In Kerala is categorized into 15 types for the purpose of fair value calculation:

Commercially important Plot
Residential Plot with NH.PWD road access
A Residential Plot with Corp.Mun.Panch. road access
Residential Plots with private road access
Residential Plot without vehicular access
Garden Land with road access
Garden Land without road access
Coastal belt
Water logged land
Rocky land
Waste land
Wet land
Hill Tract with road access
Hill Tract without road access
Government Property

The fair value of land in each district in Kerala can be accessed using these links:

9. Get the Sale Deed Drafted by a Document Writer or Advocate

The Sale Deed document should be drafted by an experienced professional to ensure that it is defect free and does not cause any future complications. However, if the case may be, the buyer himself can draft the sale deed.

10. Register the Land in the Registrar’s Office

The land has to then be registered in the Sub Registrar’s office concerned. The registration must be done within the time frame recorded in the sale agreement. 2% of the cost of the land will be charged as registration fees, irrespective of the property’s location.

What You Need to Have Before the Day of Registration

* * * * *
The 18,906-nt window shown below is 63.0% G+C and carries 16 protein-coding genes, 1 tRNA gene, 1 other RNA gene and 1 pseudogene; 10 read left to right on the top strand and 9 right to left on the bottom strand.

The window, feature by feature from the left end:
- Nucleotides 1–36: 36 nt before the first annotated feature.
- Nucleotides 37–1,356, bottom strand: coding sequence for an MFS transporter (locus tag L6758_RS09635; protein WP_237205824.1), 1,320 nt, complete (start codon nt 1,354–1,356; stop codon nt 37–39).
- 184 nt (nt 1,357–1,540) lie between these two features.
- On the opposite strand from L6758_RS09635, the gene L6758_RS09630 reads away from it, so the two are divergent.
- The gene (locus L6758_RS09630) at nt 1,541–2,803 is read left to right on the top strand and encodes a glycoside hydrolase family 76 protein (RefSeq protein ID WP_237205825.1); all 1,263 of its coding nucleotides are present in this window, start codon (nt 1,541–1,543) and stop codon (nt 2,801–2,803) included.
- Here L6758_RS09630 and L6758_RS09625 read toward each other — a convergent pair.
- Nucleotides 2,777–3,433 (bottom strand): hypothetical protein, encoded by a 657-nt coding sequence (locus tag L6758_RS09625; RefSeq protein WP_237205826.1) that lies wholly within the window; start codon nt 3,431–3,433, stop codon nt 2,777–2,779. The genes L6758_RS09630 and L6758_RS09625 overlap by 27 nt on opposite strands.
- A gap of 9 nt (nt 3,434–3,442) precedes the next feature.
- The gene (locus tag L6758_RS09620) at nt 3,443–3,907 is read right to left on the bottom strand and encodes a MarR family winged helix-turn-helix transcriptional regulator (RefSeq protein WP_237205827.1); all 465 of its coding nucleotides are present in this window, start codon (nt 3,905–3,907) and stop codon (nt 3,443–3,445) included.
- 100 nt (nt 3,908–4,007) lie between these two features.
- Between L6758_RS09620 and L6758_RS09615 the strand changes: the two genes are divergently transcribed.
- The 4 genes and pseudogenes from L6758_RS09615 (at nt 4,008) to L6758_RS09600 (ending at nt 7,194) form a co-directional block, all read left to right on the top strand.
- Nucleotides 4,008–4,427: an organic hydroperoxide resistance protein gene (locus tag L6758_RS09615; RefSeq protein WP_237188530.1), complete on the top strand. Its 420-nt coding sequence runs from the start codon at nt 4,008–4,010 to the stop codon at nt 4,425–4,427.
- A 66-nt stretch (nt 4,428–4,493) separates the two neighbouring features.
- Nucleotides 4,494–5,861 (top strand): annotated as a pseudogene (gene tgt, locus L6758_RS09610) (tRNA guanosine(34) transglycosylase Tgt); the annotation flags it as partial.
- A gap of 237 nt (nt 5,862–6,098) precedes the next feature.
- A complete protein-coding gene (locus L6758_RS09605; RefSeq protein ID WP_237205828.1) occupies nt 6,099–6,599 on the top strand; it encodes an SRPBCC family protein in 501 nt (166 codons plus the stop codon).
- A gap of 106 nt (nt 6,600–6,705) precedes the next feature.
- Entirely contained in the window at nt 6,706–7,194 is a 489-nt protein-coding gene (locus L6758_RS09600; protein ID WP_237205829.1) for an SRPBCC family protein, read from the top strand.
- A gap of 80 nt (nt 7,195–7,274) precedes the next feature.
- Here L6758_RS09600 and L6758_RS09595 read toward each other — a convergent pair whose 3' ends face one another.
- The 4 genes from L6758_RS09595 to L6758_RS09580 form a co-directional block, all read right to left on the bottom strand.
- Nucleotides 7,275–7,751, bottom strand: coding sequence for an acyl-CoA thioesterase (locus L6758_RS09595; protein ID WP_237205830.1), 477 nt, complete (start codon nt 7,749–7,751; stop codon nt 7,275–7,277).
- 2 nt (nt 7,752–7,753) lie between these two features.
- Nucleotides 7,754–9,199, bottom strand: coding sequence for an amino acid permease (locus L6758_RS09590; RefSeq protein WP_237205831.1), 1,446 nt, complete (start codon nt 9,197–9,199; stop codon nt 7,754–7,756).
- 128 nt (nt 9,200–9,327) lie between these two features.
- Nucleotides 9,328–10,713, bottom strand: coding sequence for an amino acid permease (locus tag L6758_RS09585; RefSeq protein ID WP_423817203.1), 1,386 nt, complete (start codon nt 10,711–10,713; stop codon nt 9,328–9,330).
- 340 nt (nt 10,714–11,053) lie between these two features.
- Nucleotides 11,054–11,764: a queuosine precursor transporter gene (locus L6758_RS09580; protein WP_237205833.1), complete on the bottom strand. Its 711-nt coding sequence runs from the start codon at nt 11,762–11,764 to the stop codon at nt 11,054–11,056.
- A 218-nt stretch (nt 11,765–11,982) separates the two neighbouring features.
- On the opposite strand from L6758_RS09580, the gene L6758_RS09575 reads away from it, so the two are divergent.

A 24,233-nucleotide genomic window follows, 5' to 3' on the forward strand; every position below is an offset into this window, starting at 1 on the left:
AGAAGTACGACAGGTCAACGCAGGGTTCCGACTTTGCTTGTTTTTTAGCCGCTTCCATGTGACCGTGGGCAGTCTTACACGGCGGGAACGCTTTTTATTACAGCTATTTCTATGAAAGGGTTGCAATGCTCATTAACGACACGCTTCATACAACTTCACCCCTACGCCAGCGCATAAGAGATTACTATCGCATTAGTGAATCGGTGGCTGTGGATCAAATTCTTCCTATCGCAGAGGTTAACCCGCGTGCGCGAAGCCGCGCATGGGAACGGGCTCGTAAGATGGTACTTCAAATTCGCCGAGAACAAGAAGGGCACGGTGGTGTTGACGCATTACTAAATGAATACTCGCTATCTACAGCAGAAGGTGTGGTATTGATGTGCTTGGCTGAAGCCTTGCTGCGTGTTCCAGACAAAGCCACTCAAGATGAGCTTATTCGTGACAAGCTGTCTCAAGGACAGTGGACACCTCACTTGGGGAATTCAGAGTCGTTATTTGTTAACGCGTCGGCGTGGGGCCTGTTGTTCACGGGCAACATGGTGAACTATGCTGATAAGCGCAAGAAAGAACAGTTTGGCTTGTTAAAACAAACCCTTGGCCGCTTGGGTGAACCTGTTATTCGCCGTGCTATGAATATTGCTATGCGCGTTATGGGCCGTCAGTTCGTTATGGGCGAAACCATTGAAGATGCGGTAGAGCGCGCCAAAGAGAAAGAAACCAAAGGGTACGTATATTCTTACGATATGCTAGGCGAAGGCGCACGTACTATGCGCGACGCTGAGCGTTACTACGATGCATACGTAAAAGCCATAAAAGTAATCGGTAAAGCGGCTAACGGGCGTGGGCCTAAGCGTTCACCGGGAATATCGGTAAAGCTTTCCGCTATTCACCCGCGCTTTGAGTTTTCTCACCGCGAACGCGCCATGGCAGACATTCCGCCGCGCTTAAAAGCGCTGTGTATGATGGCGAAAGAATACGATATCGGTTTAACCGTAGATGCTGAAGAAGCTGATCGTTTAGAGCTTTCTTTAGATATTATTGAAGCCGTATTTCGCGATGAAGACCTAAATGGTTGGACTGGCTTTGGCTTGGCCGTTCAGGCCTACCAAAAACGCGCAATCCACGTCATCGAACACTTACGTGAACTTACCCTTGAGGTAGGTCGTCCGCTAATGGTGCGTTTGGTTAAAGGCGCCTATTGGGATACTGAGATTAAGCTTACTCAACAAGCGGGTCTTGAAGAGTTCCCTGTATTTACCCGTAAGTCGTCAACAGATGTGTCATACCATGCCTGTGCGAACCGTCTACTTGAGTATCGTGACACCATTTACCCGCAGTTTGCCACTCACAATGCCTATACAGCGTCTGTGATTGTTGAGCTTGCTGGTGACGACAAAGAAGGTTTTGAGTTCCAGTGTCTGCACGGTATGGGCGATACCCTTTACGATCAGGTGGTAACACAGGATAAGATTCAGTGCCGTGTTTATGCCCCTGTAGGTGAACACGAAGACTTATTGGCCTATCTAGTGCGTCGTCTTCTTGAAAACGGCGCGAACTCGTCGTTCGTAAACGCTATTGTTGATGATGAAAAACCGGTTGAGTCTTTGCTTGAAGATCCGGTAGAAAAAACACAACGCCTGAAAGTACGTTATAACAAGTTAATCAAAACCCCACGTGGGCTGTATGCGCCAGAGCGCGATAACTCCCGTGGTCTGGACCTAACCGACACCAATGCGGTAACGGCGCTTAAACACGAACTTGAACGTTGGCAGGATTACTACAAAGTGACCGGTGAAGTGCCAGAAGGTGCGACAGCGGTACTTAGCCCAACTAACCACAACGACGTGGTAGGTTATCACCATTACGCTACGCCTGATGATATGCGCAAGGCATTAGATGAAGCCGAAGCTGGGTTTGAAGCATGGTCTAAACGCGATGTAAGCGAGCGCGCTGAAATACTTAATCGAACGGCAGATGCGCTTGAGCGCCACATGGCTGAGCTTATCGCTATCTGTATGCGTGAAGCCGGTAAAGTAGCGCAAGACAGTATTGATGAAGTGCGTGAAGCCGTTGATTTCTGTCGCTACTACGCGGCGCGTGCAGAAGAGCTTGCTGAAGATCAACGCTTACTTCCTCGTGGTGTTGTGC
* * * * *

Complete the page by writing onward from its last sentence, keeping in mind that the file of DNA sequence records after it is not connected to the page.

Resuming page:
You need to ensure that you have the following in place before you go for registration.

Original Title Deed

Encumbrance Certificate

Possession Certificate

Previous Deeds

Land and Property Tax Receipts

Two witnesses

Passport size photographs of the buyer and seller

PAN cards of the buyer and seller

Identification details of the buyer and seller

11.Receive the Documents after Registration

Once the registration is done, the office will provide you a receipt for the same. You can then collect the documents from the Registration Office after a few weeks.

12. Get the Property Mutated / Change the Title of the Property

In order to change the title of the property, you have to submit an application with copies of relevant documents in the village office. This is done to change the revenue record of the property from the seller’s name to the buyer’s name. This process is called ‘Pokkuvaravu’ in Malayalam. It is also referred to as ‘Thandaper Pidikkuka’ since you get a ‘Thandaper’ against your name once you mutate a property to your name.

13. Pay the Property Tax and Get Tax Receipts in Your Own Name

After the property is mutated, pay the applicable tax in your name in the corresponding village office.


Purchasing and registering land does not have to be slow and tedious. Follow the steps outlined above, and you will be able to breeze through the land registration process





Real estate cunsulting officials at U.S.A. (Texas & Newyork) & Bombay